simple functional fuzzy rules implementation

## Project description

# frules - simple functional fuzzy rules

Frules stands for **fuzzy/funtional rules**. It allows to work easily with
fuzzy rules and variables.

Installation:

```
pip install frules
```

## Linguistic variables and expressions

Expression is a core concept in frules. `Expression`

class represents subrange
of linguistic variable in
fuzzy logic.

Variables in classical math take numerical values. in fuzzy logic, the
*linguistic variables* are non-numeric and are described with expressions.
Expressions map continuous variable like nemerical temperature to its
linguistic counterpart. For example temperature can be described as cold, warm
or hot. There is no strict boundary between cold and warm - this is why this
expressions are fuzzy.

To create new expression we use function that takes numerical value of
contiunous variable and returns *truth value*. Truth value ranges between
0 and 1 - it's a degree of membership of continous value to that linguistic
variable.

```
from frules.expressions import Expression
#We know that anything over 50 degrees is hot and below 40 is't hot
hot = Expression(lambda x: min(1, max((x - 40) / 10., 0)))
```

This ugly lambda is representation of some fuzzy set. If we take a look how it behaves, we'll see that it in fact returns 1 for anything over 50, 0 for anything below 40 and some linear values between 40 and 50:

```
>>> map(lambda x: {x: min(1, max((x - 40) / 10., 0))}, xrange(35, 55, 2))
[{35: 0}, {37: 0}, {39: 0}, {41: 0.1}, {43: 0.3}, {45: 0.5}, {47: 0.7}, {49: 0.9}, {51: 1}, {53: 1}
```

Using a lot of lambdas in practice makes your code a mess. Fuzzy expressions described this way are additionally hard to write because of some value assertions they must satisfy.

This is why we ancapsulate don't use raw functions and encapsulate them with expressions. Moreover frules provides a bunch of helpers that eases definition of new expressions. Example of full set of expressions for temperature variable could look this way:

```
from frules.expressions import Expression as E
from frules.expressions import ltrapezoid, trapezoid, rtrapezoid
cold = E(ltrapezoid(10, 20), "cold") # anything below 10, more is fuzzy
warm = E(trapezoid(10, 20, 30, 35), "warm") # anything between 20 and 30
hot = E(rtrapezoid(30, 35), "hot") # anything over 35, less is fuzzy
```

Expressions can be reused/mixed using logical operators:

```
cold_or_hot = cold || warm
not_hot = !hot
```

Optional names will be helpful when we start to work with fuzzy rules.

## Fuzzy rules

Although expressions define linguistic variables, they aren't strictly bound
to any variable. They are rather the adjectives we use to describe something and
their meaning depends strictly on context. Both *person* and *data* could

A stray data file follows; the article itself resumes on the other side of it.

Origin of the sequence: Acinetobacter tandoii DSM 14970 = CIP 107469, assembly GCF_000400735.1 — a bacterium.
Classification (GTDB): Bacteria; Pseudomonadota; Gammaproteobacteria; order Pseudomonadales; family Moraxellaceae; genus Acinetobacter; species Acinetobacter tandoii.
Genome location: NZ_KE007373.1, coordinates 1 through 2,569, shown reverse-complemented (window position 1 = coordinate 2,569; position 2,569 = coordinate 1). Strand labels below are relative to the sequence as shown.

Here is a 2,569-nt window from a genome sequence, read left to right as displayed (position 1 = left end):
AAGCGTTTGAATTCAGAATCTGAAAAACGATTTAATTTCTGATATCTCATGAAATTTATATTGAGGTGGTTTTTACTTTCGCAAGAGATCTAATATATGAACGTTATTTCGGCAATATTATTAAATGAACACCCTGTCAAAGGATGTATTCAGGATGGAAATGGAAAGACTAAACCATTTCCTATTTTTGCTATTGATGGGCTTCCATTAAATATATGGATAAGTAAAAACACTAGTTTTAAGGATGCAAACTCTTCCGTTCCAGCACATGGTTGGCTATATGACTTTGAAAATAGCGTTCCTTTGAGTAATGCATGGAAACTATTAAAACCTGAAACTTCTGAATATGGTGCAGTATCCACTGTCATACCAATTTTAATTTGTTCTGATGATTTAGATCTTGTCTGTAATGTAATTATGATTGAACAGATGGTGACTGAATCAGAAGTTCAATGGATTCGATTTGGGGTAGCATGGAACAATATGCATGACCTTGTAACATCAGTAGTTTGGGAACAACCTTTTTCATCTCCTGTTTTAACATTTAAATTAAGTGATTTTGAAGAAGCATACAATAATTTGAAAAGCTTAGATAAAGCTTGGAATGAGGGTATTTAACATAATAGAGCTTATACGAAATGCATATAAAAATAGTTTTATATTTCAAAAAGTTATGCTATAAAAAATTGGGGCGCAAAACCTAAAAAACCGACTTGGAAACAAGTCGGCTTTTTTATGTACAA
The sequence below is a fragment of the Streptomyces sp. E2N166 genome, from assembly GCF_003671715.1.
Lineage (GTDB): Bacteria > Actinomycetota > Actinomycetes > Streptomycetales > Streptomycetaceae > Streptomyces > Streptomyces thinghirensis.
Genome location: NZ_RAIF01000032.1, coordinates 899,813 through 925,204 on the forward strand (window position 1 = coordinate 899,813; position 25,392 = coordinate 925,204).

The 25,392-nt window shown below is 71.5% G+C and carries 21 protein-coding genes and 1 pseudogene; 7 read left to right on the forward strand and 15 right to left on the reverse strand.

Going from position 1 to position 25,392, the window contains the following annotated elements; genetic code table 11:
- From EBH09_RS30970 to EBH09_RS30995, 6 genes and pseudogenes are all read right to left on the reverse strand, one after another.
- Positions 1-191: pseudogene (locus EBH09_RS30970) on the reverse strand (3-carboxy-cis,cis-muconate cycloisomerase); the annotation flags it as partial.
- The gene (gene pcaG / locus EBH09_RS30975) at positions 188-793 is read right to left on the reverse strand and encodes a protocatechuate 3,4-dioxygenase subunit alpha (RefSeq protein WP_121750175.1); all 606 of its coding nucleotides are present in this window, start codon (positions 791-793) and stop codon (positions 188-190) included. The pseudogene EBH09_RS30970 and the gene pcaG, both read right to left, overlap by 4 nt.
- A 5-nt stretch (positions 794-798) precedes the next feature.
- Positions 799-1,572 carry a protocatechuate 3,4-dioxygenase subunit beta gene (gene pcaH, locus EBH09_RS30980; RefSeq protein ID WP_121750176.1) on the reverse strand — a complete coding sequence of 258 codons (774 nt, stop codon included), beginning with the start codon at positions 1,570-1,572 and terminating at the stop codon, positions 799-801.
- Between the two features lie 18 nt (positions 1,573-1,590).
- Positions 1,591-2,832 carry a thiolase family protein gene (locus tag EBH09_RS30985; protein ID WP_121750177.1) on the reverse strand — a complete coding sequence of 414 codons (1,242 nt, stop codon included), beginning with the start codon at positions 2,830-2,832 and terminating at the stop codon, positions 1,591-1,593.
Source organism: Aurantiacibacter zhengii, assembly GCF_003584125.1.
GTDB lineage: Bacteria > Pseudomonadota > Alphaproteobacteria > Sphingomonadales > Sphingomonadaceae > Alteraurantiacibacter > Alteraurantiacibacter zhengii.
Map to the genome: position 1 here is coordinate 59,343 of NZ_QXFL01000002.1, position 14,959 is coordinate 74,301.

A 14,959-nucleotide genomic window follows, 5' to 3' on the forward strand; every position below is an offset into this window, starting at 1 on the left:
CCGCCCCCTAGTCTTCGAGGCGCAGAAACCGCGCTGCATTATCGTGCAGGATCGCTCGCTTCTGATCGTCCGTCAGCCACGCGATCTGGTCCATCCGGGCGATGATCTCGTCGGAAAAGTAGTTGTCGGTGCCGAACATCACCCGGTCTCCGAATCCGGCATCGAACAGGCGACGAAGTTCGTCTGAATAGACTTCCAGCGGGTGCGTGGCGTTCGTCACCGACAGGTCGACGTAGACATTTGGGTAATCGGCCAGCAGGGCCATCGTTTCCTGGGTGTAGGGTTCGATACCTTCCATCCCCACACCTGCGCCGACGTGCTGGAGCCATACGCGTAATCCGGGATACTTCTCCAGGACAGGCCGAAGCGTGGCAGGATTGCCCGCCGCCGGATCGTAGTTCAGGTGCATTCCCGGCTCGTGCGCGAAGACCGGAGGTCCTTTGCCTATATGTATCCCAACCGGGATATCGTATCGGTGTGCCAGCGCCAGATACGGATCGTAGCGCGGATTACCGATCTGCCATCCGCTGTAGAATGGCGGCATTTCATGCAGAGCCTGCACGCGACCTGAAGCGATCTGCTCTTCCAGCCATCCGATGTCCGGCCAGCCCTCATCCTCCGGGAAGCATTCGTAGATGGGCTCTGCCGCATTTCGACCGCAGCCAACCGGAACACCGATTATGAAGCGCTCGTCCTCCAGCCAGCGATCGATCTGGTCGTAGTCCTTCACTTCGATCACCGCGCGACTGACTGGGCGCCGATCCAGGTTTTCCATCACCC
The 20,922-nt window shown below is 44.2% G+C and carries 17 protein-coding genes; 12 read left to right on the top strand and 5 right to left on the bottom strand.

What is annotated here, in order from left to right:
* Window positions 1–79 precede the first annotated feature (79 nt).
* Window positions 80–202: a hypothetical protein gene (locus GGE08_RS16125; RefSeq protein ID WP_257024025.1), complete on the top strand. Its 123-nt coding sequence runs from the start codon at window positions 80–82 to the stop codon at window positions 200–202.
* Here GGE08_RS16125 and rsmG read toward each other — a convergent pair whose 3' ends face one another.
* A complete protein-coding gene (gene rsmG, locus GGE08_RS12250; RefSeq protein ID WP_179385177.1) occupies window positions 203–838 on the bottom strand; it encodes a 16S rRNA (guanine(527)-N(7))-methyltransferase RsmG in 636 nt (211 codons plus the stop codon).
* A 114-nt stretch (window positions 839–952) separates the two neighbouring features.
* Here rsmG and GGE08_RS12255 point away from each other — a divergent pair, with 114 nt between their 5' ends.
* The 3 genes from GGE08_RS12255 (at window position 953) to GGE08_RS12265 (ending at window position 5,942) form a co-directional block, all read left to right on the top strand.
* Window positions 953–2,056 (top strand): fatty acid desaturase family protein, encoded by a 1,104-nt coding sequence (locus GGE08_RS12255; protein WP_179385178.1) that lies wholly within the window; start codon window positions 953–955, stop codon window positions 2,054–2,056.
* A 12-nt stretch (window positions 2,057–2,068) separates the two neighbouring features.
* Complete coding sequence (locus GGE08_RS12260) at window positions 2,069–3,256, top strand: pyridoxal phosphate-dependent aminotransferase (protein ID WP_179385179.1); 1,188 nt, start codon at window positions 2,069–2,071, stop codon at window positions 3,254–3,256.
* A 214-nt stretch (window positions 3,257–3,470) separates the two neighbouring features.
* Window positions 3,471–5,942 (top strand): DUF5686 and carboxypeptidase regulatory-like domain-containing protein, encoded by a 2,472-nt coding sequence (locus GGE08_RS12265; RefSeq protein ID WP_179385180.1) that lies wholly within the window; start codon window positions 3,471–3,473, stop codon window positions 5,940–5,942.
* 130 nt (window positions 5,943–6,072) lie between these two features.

be *big* but this particular adjective has slighlty different meaning in each
case.

`Rule`

objects bounds continous variable with expressions. Rules also can also
be evaluated to see how true they are for given continous input.

```
>>> from frules.rules import Rule
>>> is_hot = Rule(temperature=hot)
>>> is_hot.eval(temperature=5)
0.8
```

Rules can be mixed using logical operators (`&`

and `|`

) to create more
sophisticated rules that allow fuzzy reasoning:

```
from frules.expressions import Expression as E
from frules.rules import Rule as R
from frules.expressions import ltrapezoid, trapezoid, rtrapezoid
# car age expressions
old = E(ltrapezoid(2001, 2008), "old")
new = E(rtrapezoid(2013, 2014), "new")
not_so_old = - (old & new)
# power expressions
strong = E(rtrapezoid(50, 100), "strong")
weak = E(ltrapezoid(50, 100), "weak")
# price expression
expensive = E(rtrapezoid(25000, 30000), "expensive")
cheap = - expensive
# yes expression
yes = E(lambda yes: float(yes), "yes") # converts bool to float
# rules
is_attractive = R(production_year=not_so_old) & R(horsepower=strong)
should_buy = is_attractive & R(price=cheap)
```

Having such set of rules we can do some reasoning:

```
>>> should_buy
(((age = !(old & new) & horsepower = strong) & !None = None) & cost = !expensive)
>>> should_buy.eval(horsepower=70, production_year=2012, price=15000)
0.4
>>>
>>> candidates = {
... "car1": {"horsepower": 70, "production_year": 2012, "price": 15000},
... "car2": {"horsepower": 150, "production_year": 2010, "price": 30000},
... "car3": {"horsepower": 90, "production_year": 2014, "price": 10000},
... "car4": {"horsepower": 85, "production_year": 2009, "price": 35000},
... }
>>> max(candidates.iteritems(), key=lambda (key, inputs): is_hot.eval(**inputs))
('car3', {'horsepower': 90, 'price': 10000, 'production_year': 2014})
```

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